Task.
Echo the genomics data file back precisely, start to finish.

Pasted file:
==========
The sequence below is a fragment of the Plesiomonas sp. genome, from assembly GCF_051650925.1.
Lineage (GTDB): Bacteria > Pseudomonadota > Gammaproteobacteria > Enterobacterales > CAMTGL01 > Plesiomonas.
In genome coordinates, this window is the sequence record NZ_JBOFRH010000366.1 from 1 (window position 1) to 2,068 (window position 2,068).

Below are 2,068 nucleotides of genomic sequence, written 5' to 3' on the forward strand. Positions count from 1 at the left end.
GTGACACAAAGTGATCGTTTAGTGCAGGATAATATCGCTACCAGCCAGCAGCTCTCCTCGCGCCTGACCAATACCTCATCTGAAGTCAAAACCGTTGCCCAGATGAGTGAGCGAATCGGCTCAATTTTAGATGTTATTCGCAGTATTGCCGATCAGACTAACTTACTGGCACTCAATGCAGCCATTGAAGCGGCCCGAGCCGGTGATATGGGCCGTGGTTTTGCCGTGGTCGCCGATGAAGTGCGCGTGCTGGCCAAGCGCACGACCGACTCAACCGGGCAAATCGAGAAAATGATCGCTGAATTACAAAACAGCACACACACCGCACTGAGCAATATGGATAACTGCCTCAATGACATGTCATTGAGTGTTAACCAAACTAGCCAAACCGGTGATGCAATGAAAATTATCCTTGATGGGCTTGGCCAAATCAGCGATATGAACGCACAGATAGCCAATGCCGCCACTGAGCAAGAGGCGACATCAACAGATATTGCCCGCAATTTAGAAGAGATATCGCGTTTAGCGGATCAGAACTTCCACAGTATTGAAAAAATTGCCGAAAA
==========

The sequence below is a fragment of the Plesiomonas sp. genome, from assembly GCF_051650925.1.
Lineage (GTDB): Bacteria > Pseudomonadota > Gammaproteobacteria > Enterobacterales > CAMTGL01 > Plesiomonas.
In genome coordinates, this window is the sequence record NZ_JBOFRH010000366.1 from 1 (window position 1) to 2,068 (window position 2,068).

Below are 2,068 nucleotides of genomic sequence, written 5' to 3' on the forward strand. Positions count from 1 at the left end.
GTGACACAAAGTGATCGTTTAGTGCAGGATAATATCGCTACCAGCCAGCAGCTCTCCTCGCGCCTGACCAATACCTCATCTGAAGTCAAAACCGTTGCCCAGATGAGTGAGCGAATCGGCTCAATTTTAGATGTTATTCGCAGTATTGCCGATCAGACTAACTTACTGGCACTCAATGCAGCCATTGAAGCGGCCCGAGCCGGTGATATGGGCCGTGGTTTTGCCGTGGTCGCCGATGAAGTGCGCGTGCTGGCCAAGCGCACGACCGACTCAACCGGGCAAATCGAGAAAATGATCGCTGAATTACAAAACAGCACACACACCGCACTGAGCAATATGGATAACTGCCTCAATGACATGTCATTGAGTGTTAACCAAACTAGCCAAACCGGTGATGCAATGAAAATTATCCTTGATGGGCTTGGCCAAATCAGCGATATGAACGCACAGATAGCCAATGCCGCCACTGAGCAAGAGGCGACATCAACAGATATTGCCCGCAATTTAGAAGAGATATCGCGTTTAGCGGATCAGAACTTCCACAGTATTGAAAAAATTGCCGAAAA